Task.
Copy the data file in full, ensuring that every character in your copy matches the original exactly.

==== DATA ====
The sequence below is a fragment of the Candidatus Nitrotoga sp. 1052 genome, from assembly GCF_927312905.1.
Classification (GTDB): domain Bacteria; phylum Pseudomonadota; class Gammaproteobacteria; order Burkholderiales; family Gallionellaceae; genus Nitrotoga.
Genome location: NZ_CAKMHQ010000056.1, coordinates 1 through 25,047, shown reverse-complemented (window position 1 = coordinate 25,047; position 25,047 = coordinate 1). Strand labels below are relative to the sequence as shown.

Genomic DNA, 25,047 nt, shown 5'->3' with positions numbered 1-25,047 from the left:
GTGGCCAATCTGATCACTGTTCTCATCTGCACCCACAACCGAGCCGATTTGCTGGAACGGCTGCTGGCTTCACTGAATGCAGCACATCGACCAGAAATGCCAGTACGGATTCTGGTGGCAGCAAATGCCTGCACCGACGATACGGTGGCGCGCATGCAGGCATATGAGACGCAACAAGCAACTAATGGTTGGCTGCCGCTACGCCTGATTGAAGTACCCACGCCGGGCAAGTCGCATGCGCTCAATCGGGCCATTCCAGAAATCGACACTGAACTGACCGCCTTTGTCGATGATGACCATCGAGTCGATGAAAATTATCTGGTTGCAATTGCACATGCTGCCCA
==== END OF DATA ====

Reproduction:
The sequence below is a fragment of the Candidatus Nitrotoga sp. 1052 genome, from assembly GCF_927312905.1.
Classification (GTDB): domain Bacteria; phylum Pseudomonadota; class Gammaproteobacteria; order Burkholderiales; family Gallionellaceae; genus Nitrotoga.
Genome location: NZ_CAKMHQ010000056.1, coordinates 1 through 25,047, shown reverse-complemented (window position 1 = coordinate 25,047; position 25,047 = coordinate 1). Strand labels below are relative to the sequence as shown.

Genomic DNA, 25,047 nt, shown 5'->3' with positions numbered 1-25,047 from the left:
GTGGCCAATCTGATCACTGTTCTCATCTGCACCCACAACCGAGCCGATTTGCTGGAACGGCTGCTGGCTTCACTGAATGCAGCACATCGACCAGAAATGCCAGTACGGATTCTGGTGGCAGCAAATGCCTGCACCGACGATACGGTGGCGCGCATGCAGGCATATGAGACGCAACAAGCAACTAATGGTTGGCTGCCGCTACGCCTGATTGAAGTACCCACGCCGGGCAAGTCGCATGCGCTCAATCGGGCCATTCCAGAAATCGACACTGAACTGACCGCCTTTGTCGATGATGACCATCGAGTCGATGAAAATTATCTGGTTGCAATTGCACATGCTGCCCA